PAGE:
It’s this difference in relative distance that causes lens compression. Because the background is farther away to start, its change in apparent size is less dramatic than that of the main subject. The subject gets 60 percent smaller, but the background only shrinks by 25 percent. We naturally judge distance by relative size, so the distance between the subject and the background appears to be compressed. This is especially true in the flattened world of the image. The effect is more noticeable when the subject and background are farther apart.
This is the same effect that allows tourists to take pictures that show them holding up the Tower of Pisa. (See also: Forced perspective)
And why should you care?
Knowing how and why this effect occurs will allow you to better plan and control your image. Sometimes, you may want to emphasize distance. Other times, you may want to make things seem closer than they really are. Strategic use of lens compression can also help isolate your subject in the frame, preventing background elements from distracting your viewers.
And as we just hinted at, lens compression can also be leveraged in the special effects world to make miniatures and models appear larger than life.
Lens compression in cinema
One of the most famous examples of using lens compression to support the narrative comes near the end of “The Graduate” (1967). In the scene, Benjamin Braddock is on a mad dash to stop the woman he loves from marrying another man. But time is running out. He’s running at full speed along the sidewalk toward the church where the wedding will take place, but he seems to be getting nowhere. To emphasize the distance Ben must travel and the effort he must expend to get to his destination in time, the scene is shot from a distance using a telephoto lens that provides an abundance of lens compression. This makes the sidewalk appear shorter than it really is, so it seems to take Ben an unnaturally long time to traverse that distance.
A more recent example comes from “Tinker Tailor Soldier Spy” (2011). The film includes a memorable scene, shot on a 2000 mm lens, where two characters have a conversation in front of an oncoming plane. While the plane is actually landing a safe distance away, it appears to be dangerously close thanks to the clever use of lens compression.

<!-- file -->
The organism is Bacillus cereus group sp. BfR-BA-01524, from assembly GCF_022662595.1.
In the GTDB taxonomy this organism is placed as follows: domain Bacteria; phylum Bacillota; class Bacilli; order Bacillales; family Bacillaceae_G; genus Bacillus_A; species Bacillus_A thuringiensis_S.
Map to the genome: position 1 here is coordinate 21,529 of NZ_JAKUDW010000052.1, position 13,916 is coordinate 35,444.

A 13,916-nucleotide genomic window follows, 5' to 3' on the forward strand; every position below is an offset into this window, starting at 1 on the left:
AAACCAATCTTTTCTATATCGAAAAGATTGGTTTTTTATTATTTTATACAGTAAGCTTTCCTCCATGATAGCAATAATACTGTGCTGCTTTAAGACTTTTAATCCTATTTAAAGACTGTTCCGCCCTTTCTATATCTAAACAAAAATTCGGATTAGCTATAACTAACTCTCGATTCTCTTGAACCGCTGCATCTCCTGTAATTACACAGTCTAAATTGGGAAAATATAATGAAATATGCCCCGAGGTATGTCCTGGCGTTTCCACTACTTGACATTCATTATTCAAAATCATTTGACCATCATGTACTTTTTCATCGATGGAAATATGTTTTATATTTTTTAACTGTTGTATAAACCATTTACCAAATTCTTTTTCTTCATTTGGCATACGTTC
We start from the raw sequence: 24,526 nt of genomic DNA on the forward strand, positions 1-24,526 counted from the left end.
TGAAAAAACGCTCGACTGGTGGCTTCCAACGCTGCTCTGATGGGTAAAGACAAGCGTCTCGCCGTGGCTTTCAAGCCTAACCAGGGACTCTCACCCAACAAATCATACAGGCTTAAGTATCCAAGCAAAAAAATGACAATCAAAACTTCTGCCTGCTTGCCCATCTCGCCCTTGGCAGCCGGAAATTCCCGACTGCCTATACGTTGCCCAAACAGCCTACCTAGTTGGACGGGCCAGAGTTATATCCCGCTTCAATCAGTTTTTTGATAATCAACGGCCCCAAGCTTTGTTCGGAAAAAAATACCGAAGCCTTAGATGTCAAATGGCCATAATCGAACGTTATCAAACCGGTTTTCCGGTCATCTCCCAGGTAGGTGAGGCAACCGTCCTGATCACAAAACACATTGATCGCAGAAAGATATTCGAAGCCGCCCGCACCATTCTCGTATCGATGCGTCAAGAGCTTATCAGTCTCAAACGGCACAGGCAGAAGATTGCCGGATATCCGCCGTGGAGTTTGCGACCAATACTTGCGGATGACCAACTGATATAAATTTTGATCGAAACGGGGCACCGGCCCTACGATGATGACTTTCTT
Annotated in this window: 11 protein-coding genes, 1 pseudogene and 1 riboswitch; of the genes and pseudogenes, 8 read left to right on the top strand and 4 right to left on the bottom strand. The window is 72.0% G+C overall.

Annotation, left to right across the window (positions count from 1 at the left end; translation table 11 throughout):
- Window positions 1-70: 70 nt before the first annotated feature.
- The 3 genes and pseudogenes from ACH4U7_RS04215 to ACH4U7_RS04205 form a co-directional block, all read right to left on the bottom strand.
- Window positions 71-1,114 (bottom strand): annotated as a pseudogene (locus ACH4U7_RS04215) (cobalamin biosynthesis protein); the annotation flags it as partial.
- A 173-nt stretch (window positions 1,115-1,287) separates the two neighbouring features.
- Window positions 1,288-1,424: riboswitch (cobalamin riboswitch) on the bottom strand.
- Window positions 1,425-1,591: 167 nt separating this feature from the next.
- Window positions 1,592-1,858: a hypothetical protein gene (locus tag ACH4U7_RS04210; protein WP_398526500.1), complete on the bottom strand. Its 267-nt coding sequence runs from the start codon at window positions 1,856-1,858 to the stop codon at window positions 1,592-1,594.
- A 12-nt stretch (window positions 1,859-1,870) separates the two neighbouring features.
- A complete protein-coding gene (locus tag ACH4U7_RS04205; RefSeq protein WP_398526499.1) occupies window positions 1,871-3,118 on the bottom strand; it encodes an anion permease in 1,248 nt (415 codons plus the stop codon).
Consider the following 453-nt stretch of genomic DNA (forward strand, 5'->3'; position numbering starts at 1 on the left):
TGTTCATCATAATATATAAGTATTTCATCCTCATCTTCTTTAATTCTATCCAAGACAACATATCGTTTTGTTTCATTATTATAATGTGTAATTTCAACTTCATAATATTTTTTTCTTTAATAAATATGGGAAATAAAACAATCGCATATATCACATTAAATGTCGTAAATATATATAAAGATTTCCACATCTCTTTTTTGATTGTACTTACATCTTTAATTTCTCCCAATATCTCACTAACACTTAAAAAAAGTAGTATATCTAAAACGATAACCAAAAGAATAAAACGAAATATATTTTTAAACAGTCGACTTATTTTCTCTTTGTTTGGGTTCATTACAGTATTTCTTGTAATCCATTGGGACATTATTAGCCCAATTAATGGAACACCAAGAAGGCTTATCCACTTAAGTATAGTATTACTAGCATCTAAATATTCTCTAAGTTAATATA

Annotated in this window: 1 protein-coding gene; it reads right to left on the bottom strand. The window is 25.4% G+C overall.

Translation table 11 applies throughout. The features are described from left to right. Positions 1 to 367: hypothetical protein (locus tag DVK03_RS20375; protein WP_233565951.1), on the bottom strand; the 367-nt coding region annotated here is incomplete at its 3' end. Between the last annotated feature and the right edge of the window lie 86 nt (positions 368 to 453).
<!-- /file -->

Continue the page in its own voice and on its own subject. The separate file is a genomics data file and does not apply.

Lens compression can also be used more overtly to communicate a character’s internal state through techniques like the Vertigo Effect. To achieve the effect, the camera itself moves toward or away from the subject while the lens zooms simultaneously in the opposite direction. Also known as the Hitchcock shot, the Jaws effect, the Zolly or simply the Dolly Zoom, it’s a disorienting shot that gives the impression that the world is suddenly closing in on the subject.
How to achieve the best lens compression
To control the amount of lens compression that appears in your image, you’ll need to consider three factors:
- Camera-to-subject distance
- Camera-to-background distance
- Focal length
As we’ve learned, compression comes from the relationship between camera-to-subject distance and camera-to-background distance. For more compression, we want to increase the camera-to-subject distance without significantly increasing the camera-to-background distance. Since moving the camera away from the subject will not affect the camera-to-background distance as drastically, lens compression is easier to achieve when the subject is farther away from the background. To keep the subject the same relative size as we move the camera back, we’ll also need to increase the focal length.
When to use lens compression?
Lens compression is often considered desirable from an aesthetic standpoint, but you can also leverage compression for narrative impact or to achieve forced perspective effects. How you use the effect is up to you. The important thing is to understand what’s happening and why.